I believe it's proper to put book titles in "quotes."
I believe it's proper to put book titles in "quotes." And it's American-proper to put all periods inside quotes even if it's not logical. But that's about as adhered to as starting a sentence with a conjunction.I think that "The idea that the earth is round is accepted without without question, without hesitation, as if they were words of a higher power above. " May sound better as "The idea that the earth is round is accepted without question or hesitation, as if they were words from a higher power.""The Flat Earth Society is a bastion of disobedience, a shining buoy on a sea of conformity, a declaration that we must not blindly accept a truth without compelling evidence." The shining buoy of conformity sounds to me like it's some sort of paragon for conformity, not something that's in contrast to it as the context suggests."We seek to question -- to endlessly question and question again -- to unraveling the mysteries of reality for ourselves, allowing truth to be our compass and to follow it wherever it leads us."I have other notes, but they are nitpicking.
USUALLY a book title is indicated by underlining it, but italics is permitted. Quoting it is also allowed by some authorities. The best option would be to underline it.
To be perfectly honest, its simply what I learned in the process of getting my degree in History. I DO have a degree in Philosophy, and I AM aware that different disciplines do vary in their styles. History and Philosophy vary in the way in which one cites "footnotes", for example. In History, one literally uses footnotes, or if absolutely necessary, endnotes, although this latter is discouraged. In Philosophy, one uses parenthetical notation. As far as citing titles of books, AFAIK, both disciplines underline them. I don't think you will get your head ripped off for using italics, but in my experience, they are more commonly used for things like the proper names of ships and the like. Simply my input, based on my own academic experience. Just trying to help.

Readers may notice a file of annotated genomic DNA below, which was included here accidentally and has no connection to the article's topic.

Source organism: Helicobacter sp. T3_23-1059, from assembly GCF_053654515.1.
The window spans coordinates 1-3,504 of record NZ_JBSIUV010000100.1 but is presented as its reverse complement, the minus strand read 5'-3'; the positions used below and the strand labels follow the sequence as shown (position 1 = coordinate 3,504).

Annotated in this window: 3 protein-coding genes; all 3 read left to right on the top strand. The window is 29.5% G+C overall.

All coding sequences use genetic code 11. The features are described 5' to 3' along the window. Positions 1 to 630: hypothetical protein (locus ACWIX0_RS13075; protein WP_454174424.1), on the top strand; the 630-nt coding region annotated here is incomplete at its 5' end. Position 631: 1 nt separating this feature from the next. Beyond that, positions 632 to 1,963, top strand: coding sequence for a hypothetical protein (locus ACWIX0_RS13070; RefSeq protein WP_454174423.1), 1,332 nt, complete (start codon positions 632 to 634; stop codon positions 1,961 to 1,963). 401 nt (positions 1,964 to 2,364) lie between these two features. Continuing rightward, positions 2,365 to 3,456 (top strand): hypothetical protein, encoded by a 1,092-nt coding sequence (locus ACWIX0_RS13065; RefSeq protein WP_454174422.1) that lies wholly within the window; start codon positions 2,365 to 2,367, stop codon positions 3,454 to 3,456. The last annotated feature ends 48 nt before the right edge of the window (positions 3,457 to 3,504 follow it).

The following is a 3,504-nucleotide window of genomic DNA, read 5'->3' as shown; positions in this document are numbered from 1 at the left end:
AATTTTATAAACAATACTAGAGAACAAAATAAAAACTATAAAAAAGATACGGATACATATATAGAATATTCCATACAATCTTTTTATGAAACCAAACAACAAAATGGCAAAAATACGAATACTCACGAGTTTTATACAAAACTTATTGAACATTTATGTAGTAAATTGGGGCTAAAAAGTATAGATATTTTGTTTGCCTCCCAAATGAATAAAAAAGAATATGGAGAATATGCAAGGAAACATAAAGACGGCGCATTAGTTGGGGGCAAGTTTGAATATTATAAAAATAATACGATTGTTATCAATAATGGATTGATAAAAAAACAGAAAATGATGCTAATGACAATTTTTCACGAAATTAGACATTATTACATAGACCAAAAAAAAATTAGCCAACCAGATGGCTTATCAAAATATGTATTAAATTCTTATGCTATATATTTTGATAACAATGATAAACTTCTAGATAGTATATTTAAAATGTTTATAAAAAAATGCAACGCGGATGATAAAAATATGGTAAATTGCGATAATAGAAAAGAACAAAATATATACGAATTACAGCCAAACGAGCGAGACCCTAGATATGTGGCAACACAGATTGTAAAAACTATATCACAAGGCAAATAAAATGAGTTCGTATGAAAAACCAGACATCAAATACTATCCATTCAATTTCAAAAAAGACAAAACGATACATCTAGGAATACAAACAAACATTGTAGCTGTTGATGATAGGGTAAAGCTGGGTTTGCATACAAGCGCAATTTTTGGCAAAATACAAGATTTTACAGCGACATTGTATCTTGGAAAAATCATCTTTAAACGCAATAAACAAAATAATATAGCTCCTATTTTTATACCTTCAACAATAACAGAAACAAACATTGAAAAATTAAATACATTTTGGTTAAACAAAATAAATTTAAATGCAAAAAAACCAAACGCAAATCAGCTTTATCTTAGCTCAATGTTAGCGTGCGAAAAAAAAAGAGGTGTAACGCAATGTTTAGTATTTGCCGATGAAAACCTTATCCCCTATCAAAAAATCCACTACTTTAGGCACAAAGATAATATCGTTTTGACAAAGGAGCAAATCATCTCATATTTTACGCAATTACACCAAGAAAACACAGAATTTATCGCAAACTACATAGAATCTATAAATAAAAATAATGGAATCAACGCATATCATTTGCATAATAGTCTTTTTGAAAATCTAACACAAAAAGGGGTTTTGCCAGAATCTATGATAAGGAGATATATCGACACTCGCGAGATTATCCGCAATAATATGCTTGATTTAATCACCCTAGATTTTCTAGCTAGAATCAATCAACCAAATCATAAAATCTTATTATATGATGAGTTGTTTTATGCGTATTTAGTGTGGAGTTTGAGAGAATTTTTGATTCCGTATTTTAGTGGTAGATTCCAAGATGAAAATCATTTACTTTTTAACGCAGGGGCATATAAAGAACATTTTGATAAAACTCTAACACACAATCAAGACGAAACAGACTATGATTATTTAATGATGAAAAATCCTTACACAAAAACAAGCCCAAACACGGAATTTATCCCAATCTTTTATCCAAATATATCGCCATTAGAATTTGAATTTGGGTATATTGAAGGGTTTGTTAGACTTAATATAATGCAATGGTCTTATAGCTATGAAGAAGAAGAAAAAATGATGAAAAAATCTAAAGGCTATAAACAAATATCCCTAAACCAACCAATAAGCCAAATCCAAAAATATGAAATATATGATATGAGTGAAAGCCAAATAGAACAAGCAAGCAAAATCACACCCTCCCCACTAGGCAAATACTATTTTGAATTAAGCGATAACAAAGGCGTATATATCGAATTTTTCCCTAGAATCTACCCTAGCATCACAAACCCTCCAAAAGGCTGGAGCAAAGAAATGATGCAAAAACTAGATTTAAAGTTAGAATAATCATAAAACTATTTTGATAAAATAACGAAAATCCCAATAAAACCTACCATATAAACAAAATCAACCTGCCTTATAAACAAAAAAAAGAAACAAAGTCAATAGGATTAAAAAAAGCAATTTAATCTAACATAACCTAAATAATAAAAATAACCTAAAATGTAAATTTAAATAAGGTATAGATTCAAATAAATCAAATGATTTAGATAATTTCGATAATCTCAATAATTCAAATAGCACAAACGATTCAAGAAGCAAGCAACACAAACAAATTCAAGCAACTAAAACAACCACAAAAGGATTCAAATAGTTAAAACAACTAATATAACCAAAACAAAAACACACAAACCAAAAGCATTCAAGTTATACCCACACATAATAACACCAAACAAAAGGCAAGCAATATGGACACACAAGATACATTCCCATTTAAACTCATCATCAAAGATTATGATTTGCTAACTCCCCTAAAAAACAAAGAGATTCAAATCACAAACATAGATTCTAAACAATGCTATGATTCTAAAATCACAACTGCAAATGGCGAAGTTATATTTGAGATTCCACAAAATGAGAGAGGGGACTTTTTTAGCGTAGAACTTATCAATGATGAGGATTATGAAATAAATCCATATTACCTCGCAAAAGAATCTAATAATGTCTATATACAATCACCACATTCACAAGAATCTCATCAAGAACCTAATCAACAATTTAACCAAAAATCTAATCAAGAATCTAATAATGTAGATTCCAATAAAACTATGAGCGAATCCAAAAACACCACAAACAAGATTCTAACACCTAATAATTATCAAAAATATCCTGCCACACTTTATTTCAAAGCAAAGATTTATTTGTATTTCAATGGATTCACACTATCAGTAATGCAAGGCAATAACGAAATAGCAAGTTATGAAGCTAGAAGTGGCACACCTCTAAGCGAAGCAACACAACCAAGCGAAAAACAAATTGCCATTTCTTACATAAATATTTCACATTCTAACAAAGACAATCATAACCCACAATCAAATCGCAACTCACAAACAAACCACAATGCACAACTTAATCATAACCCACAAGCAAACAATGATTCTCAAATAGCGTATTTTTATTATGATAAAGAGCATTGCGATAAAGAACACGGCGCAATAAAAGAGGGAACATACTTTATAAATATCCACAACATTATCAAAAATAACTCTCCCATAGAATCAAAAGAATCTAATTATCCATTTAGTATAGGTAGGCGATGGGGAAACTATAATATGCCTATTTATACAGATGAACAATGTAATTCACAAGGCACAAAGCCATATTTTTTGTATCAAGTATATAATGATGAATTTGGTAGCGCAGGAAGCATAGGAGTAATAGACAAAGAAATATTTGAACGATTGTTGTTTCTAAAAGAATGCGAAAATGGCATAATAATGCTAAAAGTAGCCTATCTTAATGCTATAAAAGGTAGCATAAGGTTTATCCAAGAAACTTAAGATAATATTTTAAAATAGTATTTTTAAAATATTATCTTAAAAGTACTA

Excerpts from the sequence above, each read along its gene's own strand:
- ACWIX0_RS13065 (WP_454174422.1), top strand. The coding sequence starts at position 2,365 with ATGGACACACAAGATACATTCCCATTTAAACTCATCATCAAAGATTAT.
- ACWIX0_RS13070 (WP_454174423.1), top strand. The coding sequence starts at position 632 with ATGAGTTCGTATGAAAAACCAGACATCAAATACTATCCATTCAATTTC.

Quick question: I just picked up a book on my Kindle device by Alex Gleason called "Is the Bible from Heaven? Is the Earth a Globe?" It was written in 1890 and revised in 1893. Anybody here know anything about this book?